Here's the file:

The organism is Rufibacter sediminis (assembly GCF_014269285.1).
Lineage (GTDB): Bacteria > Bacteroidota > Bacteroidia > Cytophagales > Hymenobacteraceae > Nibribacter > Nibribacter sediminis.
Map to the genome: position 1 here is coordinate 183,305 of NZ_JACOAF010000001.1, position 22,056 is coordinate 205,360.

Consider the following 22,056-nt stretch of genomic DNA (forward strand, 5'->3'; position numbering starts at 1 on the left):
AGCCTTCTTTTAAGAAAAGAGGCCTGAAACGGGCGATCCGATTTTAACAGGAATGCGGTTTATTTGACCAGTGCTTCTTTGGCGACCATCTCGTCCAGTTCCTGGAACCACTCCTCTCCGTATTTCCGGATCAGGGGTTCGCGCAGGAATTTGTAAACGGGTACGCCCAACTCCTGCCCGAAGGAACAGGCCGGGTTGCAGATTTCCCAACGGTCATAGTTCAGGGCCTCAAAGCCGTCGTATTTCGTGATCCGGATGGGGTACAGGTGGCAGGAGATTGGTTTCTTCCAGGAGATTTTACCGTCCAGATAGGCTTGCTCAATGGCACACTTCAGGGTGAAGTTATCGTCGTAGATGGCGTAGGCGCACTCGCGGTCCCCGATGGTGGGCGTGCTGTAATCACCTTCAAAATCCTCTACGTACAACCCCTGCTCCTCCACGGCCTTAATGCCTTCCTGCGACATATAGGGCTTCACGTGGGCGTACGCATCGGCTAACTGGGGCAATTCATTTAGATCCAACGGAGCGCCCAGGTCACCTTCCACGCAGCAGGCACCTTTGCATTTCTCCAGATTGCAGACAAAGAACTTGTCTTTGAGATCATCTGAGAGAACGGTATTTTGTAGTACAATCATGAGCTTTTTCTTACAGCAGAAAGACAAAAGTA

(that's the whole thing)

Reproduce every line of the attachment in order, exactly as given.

The organism is Rufibacter sediminis (assembly GCF_014269285.1).
Lineage (GTDB): Bacteria > Bacteroidota > Bacteroidia > Cytophagales > Hymenobacteraceae > Nibribacter > Nibribacter sediminis.
Map to the genome: position 1 here is coordinate 183,305 of NZ_JACOAF010000001.1, position 22,056 is coordinate 205,360.

Consider the following 22,056-nt stretch of genomic DNA (forward strand, 5'->3'; position numbering starts at 1 on the left):
AGCCTTCTTTTAAGAAAAGAGGCCTGAAACGGGCGATCCGATTTTAACAGGAATGCGGTTTATTTGACCAGTGCTTCTTTGGCGACCATCTCGTCCAGTTCCTGGAACCACTCCTCTCCGTATTTCCGGATCAGGGGTTCGCGCAGGAATTTGTAAACGGGTACGCCCAACTCCTGCCCGAAGGAACAGGCCGGGTTGCAGATTTCCCAACGGTCATAGTTCAGGGCCTCAAAGCCGTCGTATTTCGTGATCCGGATGGGGTACAGGTGGCAGGAGATTGGTTTCTTCCAGGAGATTTTACCGTCCAGATAGGCTTGCTCAATGGCACACTTCAGGGTGAAGTTATCGTCGTAGATGGCGTAGGCGCACTCGCGGTCCCCGATGGTGGGCGTGCTGTAATCACCTTCAAAATCCTCTACGTACAACCCCTGCTCCTCCACGGCCTTAATGCCTTCCTGCGACATATAGGGCTTCACGTGGGCGTACGCATCGGCTAACTGGGGCAATTCATTTAGATCCAACGGAGCGCCCAGGTCACCTTCCACGCAGCAGGCACCTTTGCATTTCTCCAGATTGCAGACAAAGAACTTGTCTTTGAGATCATCTGAGAGAACGGTATTTTGTAGTACAATCATGAGCTTTTTCTTACAGCAGAAAGACAAAAGTA